Class Note for CMPSCI 645 at UMass(5)
Class Note for CMPSCI 645 at UMass(5)
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Date Created: 02/06/15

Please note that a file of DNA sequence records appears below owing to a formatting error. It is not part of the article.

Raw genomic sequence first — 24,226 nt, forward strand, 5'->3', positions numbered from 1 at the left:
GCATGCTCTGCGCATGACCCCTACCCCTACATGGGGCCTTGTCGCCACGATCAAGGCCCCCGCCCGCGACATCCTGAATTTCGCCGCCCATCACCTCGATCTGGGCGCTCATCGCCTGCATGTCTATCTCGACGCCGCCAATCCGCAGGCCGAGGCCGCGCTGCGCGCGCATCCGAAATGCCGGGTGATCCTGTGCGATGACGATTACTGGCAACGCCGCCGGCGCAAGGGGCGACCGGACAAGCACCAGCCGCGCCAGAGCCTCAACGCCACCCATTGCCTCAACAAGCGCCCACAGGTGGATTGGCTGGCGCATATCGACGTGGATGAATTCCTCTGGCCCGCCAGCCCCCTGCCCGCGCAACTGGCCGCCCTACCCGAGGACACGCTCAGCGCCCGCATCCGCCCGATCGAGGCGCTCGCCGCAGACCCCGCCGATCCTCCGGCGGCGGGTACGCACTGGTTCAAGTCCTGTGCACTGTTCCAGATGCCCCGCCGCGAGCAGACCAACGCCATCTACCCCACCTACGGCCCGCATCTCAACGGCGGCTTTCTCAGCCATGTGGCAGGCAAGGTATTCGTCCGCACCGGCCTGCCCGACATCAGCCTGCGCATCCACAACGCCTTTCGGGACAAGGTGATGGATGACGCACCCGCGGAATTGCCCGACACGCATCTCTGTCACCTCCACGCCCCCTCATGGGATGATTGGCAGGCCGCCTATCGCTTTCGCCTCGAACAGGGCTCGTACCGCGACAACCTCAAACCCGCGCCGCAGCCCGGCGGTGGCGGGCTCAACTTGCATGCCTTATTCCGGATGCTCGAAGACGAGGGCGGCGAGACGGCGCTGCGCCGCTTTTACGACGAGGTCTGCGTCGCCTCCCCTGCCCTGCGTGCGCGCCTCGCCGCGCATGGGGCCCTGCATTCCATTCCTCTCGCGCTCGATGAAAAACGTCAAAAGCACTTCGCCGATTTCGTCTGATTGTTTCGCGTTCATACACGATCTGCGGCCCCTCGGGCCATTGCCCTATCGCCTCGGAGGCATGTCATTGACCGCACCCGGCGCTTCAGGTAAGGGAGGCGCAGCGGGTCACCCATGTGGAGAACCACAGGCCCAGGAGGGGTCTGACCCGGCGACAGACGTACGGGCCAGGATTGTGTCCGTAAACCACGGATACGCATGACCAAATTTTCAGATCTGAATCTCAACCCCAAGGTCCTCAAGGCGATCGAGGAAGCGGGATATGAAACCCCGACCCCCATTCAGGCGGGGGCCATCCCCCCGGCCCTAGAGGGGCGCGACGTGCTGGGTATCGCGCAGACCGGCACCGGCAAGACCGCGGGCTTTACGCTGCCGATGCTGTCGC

g I Evaluation of Relational Operations CMPSCI 645 Mar 11 2008 Slides Courtesy of R Ramakrishnan and Gehrke Relational Operations 9 We will consider how to implement Selection 0 Selects a subset of rows from relation Projection 75 Deletes unwanted columns from relation 39 m gtltl Allows us to combine two relations Setdifterence Tuples in reln 1 but not in reln 2 Union U Tuples in reln 1 and in reln 2 Aggregation SUM MIN etc and GROUP BY Order By Returns tuples in specified order rt After we cover the operations we will discuss how to optimize queries formed by composing them Outline 6 Sorting oz Evaluation of joins oz Evaluation of other operations Why Sort 3 A classic problem in computer science oz Important utility in DBMS I Data requested in sorted order e g ORDER BY eg find students in increasing gpa order I Sorting useful for eliminating duplicates e g SELECT DISTINCT I Sortmerge join algorithm involves sorting I Sorting is first step in bulk loading B tree index 3 Problem sort 1Gb of data with 1Mb of RAM 2Way Sort Requires 3 Bu ers oz Pass 1 Read a page sort it write it only one buffer page is used 3 Pass 2 3 etc three buffer pages used I My 11 1 I I Disk Main memory buffers Disk TwoWay External Merge Each pass we read write each page in file 2N N pages in the file gt the number of passes l39log2 N I 1 So total cost is 2Nlog2 N39 1 Idea Divide and conquer sort subfiles and merge Sort 34 26 49 78 56 13 23 47 13 46 89 56 2 23 44 12 67 35 89 6 I 12 23 34 45 66 78 9 I Input file PASS 0 2 1pageruns PASS 1 2page runs PASS 2 4page runs PASS 3 8page runs General External Merge Sort n More than 3 buffer pages How can we utilize them 3 To sort a file with N pages using B buffer pages Pass 0 use B buffer pages Produce N B sorted runs of B pages each Pass 2 etC merge B1 runs Disk B Main memory buffers Disk Cost of External Merge Sort 3 Number of passes 1 1083 1fN B 3 Cost 2N of passes oz Eg with 5 buffer pages to sort 108 page file Pass 0 108 5 22 sorted runs of 5 pages each last run is only 3 pages Pass 1 22 4 6 sorted runs of 20 pages each last run is only 8 pages Pass 2 2 sorted runs 80 pages and 28 pages Pass 3 Sorted file of 108 pages Number of Passes of External Sort N B3 B5 B9 B17 B129 B257 100 7 4 3 2 1 1 1000 10 5 4 3 2 2 10000 13 7 5 4 2 2 100000 17 9 6 5 3 3 1000000 20 10 7 5 3 3 10000000 23 12 8 6 4 3 100000000 26 14 9 7 4 4 1000000000 30 15 10 8 5 4 Replacement Sort li 8 12 Produces sorted runs as long 10 3 as possible 4 Pick tuple r in the current set with the smallest value that Input Current Set Output is 2 largest value in output 1 buffer B2 buffers 1 buffer e g 8 in the example Fill the space in current set by adding tuples from input Write output buffer out if full extending the current run Current run terminates if every tuple in the current set is smaller than the largest tuple in output When used in Pass 0 for sorting can write out sorted runs of size 2B on average 10 Blocked 10 for External Merge Sort 3 longer runs often means fewer passes 3 Actually we don t do 10 a page at a time oz In fact read a block of pages sequentially 3 Suggests we should make each buffer input output be a block of pages But this will reduce fanout during merge passes In practice most files still sorted in 23 passes 11 Number of Passes 0f Optimized Sort N B1000 B5000 B10000 100 1 1 1 1000 1 1 1 10000 2 2 1 100000 3 2 2 1000000 3 2 2 10000000 4 3 3 100000000 5 3 3 1000000000 5 4 3 It Block size 32 12 Double Bu ering 3 To reduce wait time for IO request to complete can prefetch into shadow block Potentially more passes in practice most files L111 sorted in 23 passes INPUT 139 INPUT 239 OUTPUT39 lt gt b block size INPUT k39 B main memory buffers kway merge 13 Sorting Records oz Sorting has become highly competitive Parallel sorting is the name of the game oz Datamation sort benchmark Sort 1M records of size 100 bytes in 1985 15 minutes World records 118 seconds 1998 record 39 16 offtheshelf PC each with 2 Pentium processor tow hard disks running NT40 3 New benchmarks proposed Minute Sort How many can you sort in 1 minute Dollar Sort How many can you sort for 100 14 Using B Trees for Sorting 3 Scenario Table to be sorted has B tree index on sorting columns oz Idea Can retrieve records in order by traversing leaf pages oz Is this a good idea oz Cases to consider Good idea Could be a very bad idea B tree is Clustered B tree is not Clustered 15 Clustered B Tree Used for Sorting 4 Cost root to the left 9 If Alternative 2 is used Index most leaf then retrieve Directs search all leaf pages Alternative 1 Data Entries Data Records Additional cost of retrieving data records each page fetched just once n Always better than external sorting 16 Unclustered B Tree Used for Sorting oz Alternative 2 for data entries each data entry contains rid of a data record In general one 10 per data record Worse case 1 O pN p records per page N pages in file Index Directs search 393939 3939 39 Data Entries quotSequence setquot quotquot39quot3939Jquot3939 quot3939quot39 quot W Data Records 17 g I External Sorting vs Unclustered Index N Sorting p1 p10 p100 100 200 100 1000 10000 1000 2000 1000 10000 100000 10000 40000 10000 100000 1000000 100000 600000 100000 1000000 10000000 1000000 8000000 1000000 10000000 100000000 10000000 80000000 10000000 100000000 1000000000 n p of records per page M B1000 and block size32 for sorting n p100 is the more realistic value 18 Summary oz External sorting is important DBMS may dedicate part of buffer pool for sorting 3 External merge sort minimizes disk lO cost Pass 0 Produces sorted runs of size B buffer pages Later passes merge runs of runs merged at a time depends on B and block size Larger block size means less I 0 cost per page Larger block size means smaller runs merged In practice of runs rarely more than 2 or 3 3 Clustered B tree is good for sorting unclustered tree is usually very bad 19 Outline 6 Sorting oz Evaluation of joins oz Evaluation of other operations 20 Some Common Techniques 0 Algorithms for evaluating relational operators use some simple ideas extensively I Indexing Can use WHERE conditions to retrieve small set of tuples selections joins I Iteration Sometimes faster to scan all tuples even if there is an index And sometimes we can scan the data entries in an index instead of the table itself I Partitioning By using sorting or hashing we can partition the input tuples and replace an expensive operation by similar operations on smaller inputs Watch for these techniques as we discuss query evaluation 21 Schema for Examples Sailors sid integer sname string rating integer age real Reserves sid integer bid integer day date rname string 3 Reserves Each tuple is 40 bytes long 100 tuples per page 1000 pages 3 Sailors Each tuple is 50 bytes long 80 tuples per page 500 pages 22 Equality oins With One loin Column SELECT FROM Reserves R1 Sailors S1 WHERE R1sidS1sid 3 In algebra R gtlt1 S Common relational operation I R X S is large R X S followed by a selection is inefficient I Must be carefully optimized ozo Assume M pages in R pR tuples per page N pages in S pS tuples per page In our examples R is Reserves and S is Sailors oz We will consider more complex join conditions later oz Cost metric of 103 We will ignore output costs 23 Simple Nested Loops loin foreach tuple r in R do foreach tuple s in S do if r1 sj then add ltr sgt to result oz For each tuple in the outer relation R we scan the entire inner relation S Cost M pR M N 1000 1001000500 1000 5 107 105 Assuming each I 0 takes 10 ms the join will take about 140 hours 24 PageOriented Nested Loops loin 3 For each age of R get each page of S and write out matching pairs of tuples ltr sgt where r is in Rpage and Sis in Spage Cost M M N 1000 1000500 501000 IOs Assuming each I 0 takes 10 ms the join will take about 14 hours 3 Choice of the smaller relation as the outer If smaller relation S is outer cost 500 5001000 500500 I Os 25 Block Nested Loops loin 4 Take the smaller relation say R as outer the other as inner 4 Use one buffer for scanning the inner S one buffer for output and use all remaining buffers to hold block of outer R For each matching tuple r in R block s in Spage add ltr sgt to result Then read next page in 8 until S is finished Then read next R block scan S R in R l amp S Hash table for block ofR JO 9811 t k lt Bl pages I 6 Input buffer for S Output buffer 26 g I Examples of Block Nested Loops 3 Cost Scan of outer outer blocks scan of inner outer blocks pages of outer block size Given available buffer size B block size is at most B2 MNMB2 oz With Sailors S as outer a block has 100 pages of S Cost of scanning S is 500 I Os a total of 5 blocks Per block of S we scan Reserves 51000 I Os Total 500 5 1000 5500 IOs a little over 1 minute 27 Index Nested Loops loin foreach tuple r in R do foreach tuple s in S Where r1 sj do add ltr sgt to result oz If there is an index on the join column of one relation say S can make it the inner and exploit the index Cost M MpR cost of finding matching S tuples oz For each R tuple cost of probing S index is about 12 for hash index 24 for B tree Cost of then finding S tuples assuming Alt 2 or 3 for data entries depends on clustering Clustered index 1 l O typical Unclustered up to 1 l 0 per matching S tuple 28 g I Examples of Index Nested Loops oz Hashindex Alt 2 on sid of Sailors as inner Scan Reserves 1000 page I Os 1001000 tuples For each Reserves tuple 12 l Os to get data entry in index plus 1 l O to get the exactly one matching Sailors tuple Total 1000 100100022 221000 I Os 3 Hashindex Alt 2 on sid of Reserves as inner Scan Sailors 500 page I Os 80500 tuples For each Sailors tuple 12 l Os to find index page with data entries plus cost of retrieving matching Reserves tuples If uniform distribution 25 reservations per sailor 100000 40000 Cost of retrieving them is 1 or 25 l Os cluster Total 500805002237 88500148500 l Os 29 SortMerge loin R S 3 1 m R and S on the join column 2 Merge them on join col and output result tuples oz Merge repeat until either R or S is finished Scanning Advance scan of R until current Rtuplegtcurrent S tuple advance scan of S until current Stuplegtcurrent R tuple do this until current R tuple current S tuple Matching Now all R tuples with same value in Ri current R group and all S tuples with same value in Sj current S group match output ltr sgt for all pairs of such tuples oz R is scanned once each S group is scanned once per matching R tuple Multiple scans of an S group are likely to find needed pages in buffer 30 Example of SortMerge loin E m day mame g I 28 103 12496 guppy 22 dustin 7 4 50 28 1 03 1 1396 yuppy 28 yuppy 9 3 50 3 1 1 o 1 1 01 096 dustln 3 1 lubber 8 555 3 1 1 02 1 01 296 lubber 44 guppy 5 350 3 1 1 o 1 1 01 196 lubber 58 rusty 1 0 350 58 1 03 1 11296 dustin sid sname rating age 1 Cost M log M N log N MN 39 The cost of merging MN could be MN very unlikely MN is guaranteed in foreign key join why As with sorting log M and log N are small numbers eg 3 4 4 With 35 100 or 300 buffer pages both Reserves and Sailors can be sorted in 2 passes total join cost 7500 BNL cost 2500 B300 5500 B100 15000 B35 31 st Partitioning Partition Hashloin both relations using hash fn h R tuples in partition i will only match S tuples in partition i Probing Read in partition i of R build hash table on Ri using h2 ltgt hl Scan partition i of S search for matches Original Relation OUTPUT Partitions EE 1 INPUT 2 t h h funiiion h 0 0 0 El Bl B main memory buffers Disk Join Result Disk Partitions of R amp S Hash table for partltlon hash Ri k lt B1 pages fn h2 0 O 0 h2 0 0 0 Output El Inplgrb liffer buffer V B main memory buffers Disk 32 Observations on Hashloin oz partitions S B 1 and size of largest partition S B 2 to be held in memory Assuming uniformly sized partitions we get M 13 1 lt 13 2 ie B must be gt W Hashjoin works if the smaller relation satisfies above 3 If we build an inmemory hash table to speed up the matching of tuples a little more memory is needed oz If hash function h does not partition uniformly one or more R partitions may not fit in memory Can apply hashjoin technique recursively to do the join of this Rpartition with corresponding Spartition 33 Cost ofHashIoin 3 Partitioning readswrites both relns 2MN Probing reads both relns MN l Os The total is 3MN I In our running example a total of 4500 l Os using hash join less than 1 min compared to 140 hours W NLJ 3 SortMerge Join vs Hash Join Given a minimum amount of memory both have a cost of 3MN l Os Hash Join superior on this count if relation sizes differ greatly Assuming MltN What if sqrtM lt B lt sqrtN Also Hash Join is shown to be highly parallelizable SortMerge less sensitive to data skew result is sorted 34 General loin Conditions oz Equalities over several attributes e g RsidSsid AND RrnameSsname For Index NL build index on ltsid snamegt S is inner or use existing indexes on sid or smime and check the other join condition on the fly For SortMerge and Hash Join sort partition on combination of the two join columns 3 Inequality conditions eg Rrname lt Ssname For Index NL need B tree index 39 Range probes on inner matches likely to be much higher than for equality joins clustered index is much preferred Hash Join Sort Merge Join not applicable Block NL quite likely to be a Winner here 35 Outline 6 Sorting oz Evaluation of joins oz Evaluation of other operations 36 Using an Index for Selections 3 Cost depends on qualifying tuples and clustering Cost of finding qualifying data entries typically small plus cost of retrieving records could be large W o Clustering Consider a selection of the form gpa gt 30 and assume 10 of tuples qualify 100 pages 10000 tuples With a Clustered index cost is little more than 100 1 OS if unclustered upto 10000 1 OS 339 Important re nement for nnclnstered indexes 1 Find qualifying data entries 2 Sort the rid s of the data records to be retrieved 3 Fetch rids in order 37 Two Approaches to General Selections oz First approach 1 Find the most selective access path retrieve tuples using it and 2 apply any remaining terms that don t match the index on the y Most selective access path An index or file scan that we estimate will require the fewest page 1 OS Terms that match this index reduce the number of tuples retrieved other terms are used to discard some retrieved tuples but do not affect number of tuples pages fetched Consider daylt8994 AND bid5 AND sid3 A B tree index on day can be used then bid5 and sid3 must be checked for each retrieved tuple A hash index on ltbid sidgt could be used daylt8994 must then be checked on the fly 38 Intersection of Kids 1 Second approach if we have 2 or more matching indexes that use Alternatives 2 or 3 for data entries Get sets of rids of data records using each matching index Then intersect these sets of rids Retrieve the records and apply any remaining terms Consider daylt8994 AND bid5 AND sid3 If we have a B tree index on day and an index on sid both using Alternative 2 we can retrieve rids of records satisfying daylt8994 using the first rids of records satisfying sid3 using the second intersect these rids retrieve records and check bid5 39 The Projection Operation SELECT DISTINCT Rsid Rbid FROM Reserves R 3 Projection consists of two steps Remove unwanted attributes ie those not specified in the projection Eliminate any duplicate tuples that are produced 39339 Algorithms single relation sorting and hashing based on all remaining attributes 40 Projection Based on Sorting 3 Modify Pass 0 of external sort to eliminate unwanted fields Thus runs of about 2B pages are produced but tuples in runs are smaller than input tuples Size ratio depends on and size of fields that are dropped 3 Modify merging passes to eliminate duplicates Thus number of result tuples smaller than input Difference depends on of duplicates 3 Cost In Pass 0 read original relation size M write out same number of smaller tuples ln merging passes fewer tuples written out in each pass Using Reserves example 1000 input pages reduced to 250 in Pass 0 if size ratio is 025 41 Projection Based on Hashing 3 Partitioning phase Read R using one input buffer For each tuple discard unwanted fields apply hash function hi to choose one of Bl output buffers Result is Bl partitions of tuples with no unwanted fields 2 tuples from different partitions guaranteed to be distinct 339 Duplicate elimination phase For each partition read it and build an inmemory hash table using hash fn h2 ltgt hi on all fields while discarding duplicates If partition does not fit in memory can apply hashbased projection algorithm recursively to this partition 42 Discussion of Projection 3 Sortbased approach is the standard better handling of skew and result is sorted oz If an index on the relation contains all wanted attributes in its search key can do index only scan Apply projection techniques to data entries much smaller oz If an ordered ie tree index contains all wanted attributes as prefix of search key can do even better Retrieve data entries in order indexonly scan discard unwanted fields compare adjacent tuples to check for duplicates 43 Set Operations 3 Intersection and crossproduct special cases of join I Intersection equality on all fields 3 Union Distinct and Except similar we ll do union oz Sorting based approach to union Sort both relations on combination of all attributes Scan sorted relations and merge them removing duplicates oz Hash based approach to union Partition R and S using hash function h For each S partition build inmemory hash table using h2 Scan R partition For each tuple probe the hash table If the tuple is in the hash table discard it OW add it to the hash table 44 Aggregate Operations AVG MIN etc ozo Without grouping In general requires scanning the relation Given index whose search key includes all attributes in the SELECT or WHERE clauses can do indexonly scan oz With grouping GROUP BY Sort on groupby attributes then scan relation and compute aggregate for each group Can improve upon this by combining sorting and aggregate computation Similar approach based on hashing on groupby attributes Given tree index whose search key includes all attributes in SELECT WHERE and GROUP BY clauses can do indexonly scan if groupby attributes form pre x of search key can retrieve data entries tuples in groupby order 45 Summary 3 A virtue of relational DBMSS queries are composed of a few basic operators the implementation of these operators can be carefully tuned 3 Algorithms for evaluating relational operators use some simple ideas extensively I Indexing Can use WHERE conditions to retrieve small set of tuples selections joins I Iteration Sometimes faster to scan all tuples even if there is an index And sometimes we can scan the data entries in an index instead of the table itself I Partitioning By using sorting or hashing we can partition the input tuples and replace an expensive operation by similar operations on smaller inputs 46 Summary contd 3 Many implementation techniques for each operator no universally superior technique for most operators 3 Must consider available alternatives for each operation in a query and choose best one based on I system state e g memory and I statistics table size tuples matching value k 3 This is part of the broader task of optimizing a query composed of several ops 47